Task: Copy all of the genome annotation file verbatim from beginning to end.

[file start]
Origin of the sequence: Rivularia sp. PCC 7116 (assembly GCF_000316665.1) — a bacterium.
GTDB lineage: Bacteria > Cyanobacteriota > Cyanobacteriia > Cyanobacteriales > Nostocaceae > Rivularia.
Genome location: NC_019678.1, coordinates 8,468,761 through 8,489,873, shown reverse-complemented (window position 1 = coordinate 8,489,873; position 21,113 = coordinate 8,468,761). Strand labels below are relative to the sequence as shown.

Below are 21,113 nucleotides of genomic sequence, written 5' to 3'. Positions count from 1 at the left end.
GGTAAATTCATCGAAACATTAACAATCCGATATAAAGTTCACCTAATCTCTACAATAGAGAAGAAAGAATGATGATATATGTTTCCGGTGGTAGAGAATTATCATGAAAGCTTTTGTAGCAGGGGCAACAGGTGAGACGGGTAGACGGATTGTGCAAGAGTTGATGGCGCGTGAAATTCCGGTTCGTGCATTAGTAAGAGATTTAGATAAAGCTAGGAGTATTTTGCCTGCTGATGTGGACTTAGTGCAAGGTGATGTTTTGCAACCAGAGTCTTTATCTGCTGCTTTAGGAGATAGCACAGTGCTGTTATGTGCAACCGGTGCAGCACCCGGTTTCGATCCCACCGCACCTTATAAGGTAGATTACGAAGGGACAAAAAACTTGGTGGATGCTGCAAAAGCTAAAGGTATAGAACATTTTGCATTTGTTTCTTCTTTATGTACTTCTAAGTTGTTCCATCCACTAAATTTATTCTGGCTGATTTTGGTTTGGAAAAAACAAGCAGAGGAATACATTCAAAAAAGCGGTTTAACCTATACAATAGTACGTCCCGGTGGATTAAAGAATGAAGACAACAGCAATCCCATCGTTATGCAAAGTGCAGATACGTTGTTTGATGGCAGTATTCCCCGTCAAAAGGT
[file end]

Origin of the sequence: Rivularia sp. PCC 7116 (assembly GCF_000316665.1) — a bacterium.
GTDB lineage: Bacteria > Cyanobacteriota > Cyanobacteriia > Cyanobacteriales > Nostocaceae > Rivularia.
Genome location: NC_019678.1, coordinates 8,468,761 through 8,489,873, shown reverse-complemented (window position 1 = coordinate 8,489,873; position 21,113 = coordinate 8,468,761). Strand labels below are relative to the sequence as shown.

Below are 21,113 nucleotides of genomic sequence, written 5' to 3'. Positions count from 1 at the left end.
GGTAAATTCATCGAAACATTAACAATCCGATATAAAGTTCACCTAATCTCTACAATAGAGAAGAAAGAATGATGATATATGTTTCCGGTGGTAGAGAATTATCATGAAAGCTTTTGTAGCAGGGGCAACAGGTGAGACGGGTAGACGGATTGTGCAAGAGTTGATGGCGCGTGAAATTCCGGTTCGTGCATTAGTAAGAGATTTAGATAAAGCTAGGAGTATTTTGCCTGCTGATGTGGACTTAGTGCAAGGTGATGTTTTGCAACCAGAGTCTTTATCTGCTGCTTTAGGAGATAGCACAGTGCTGTTATGTGCAACCGGTGCAGCACCCGGTTTCGATCCCACCGCACCTTATAAGGTAGATTACGAAGGGACAAAAAACTTGGTGGATGCTGCAAAAGCTAAAGGTATAGAACATTTTGCATTTGTTTCTTCTTTATGTACTTCTAAGTTGTTCCATCCACTAAATTTATTCTGGCTGATTTTGGTTTGGAAAAAACAAGCAGAGGAATACATTCAAAAAAGCGGTTTAACCTATACAATAGTACGTCCCGGTGGATTAAAGAATGAAGACAACAGCAATCCCATCGTTATGCAAAGTGCAGATACGTTGTTTGATGGCAGTATTCCCCGTCAAAAGGT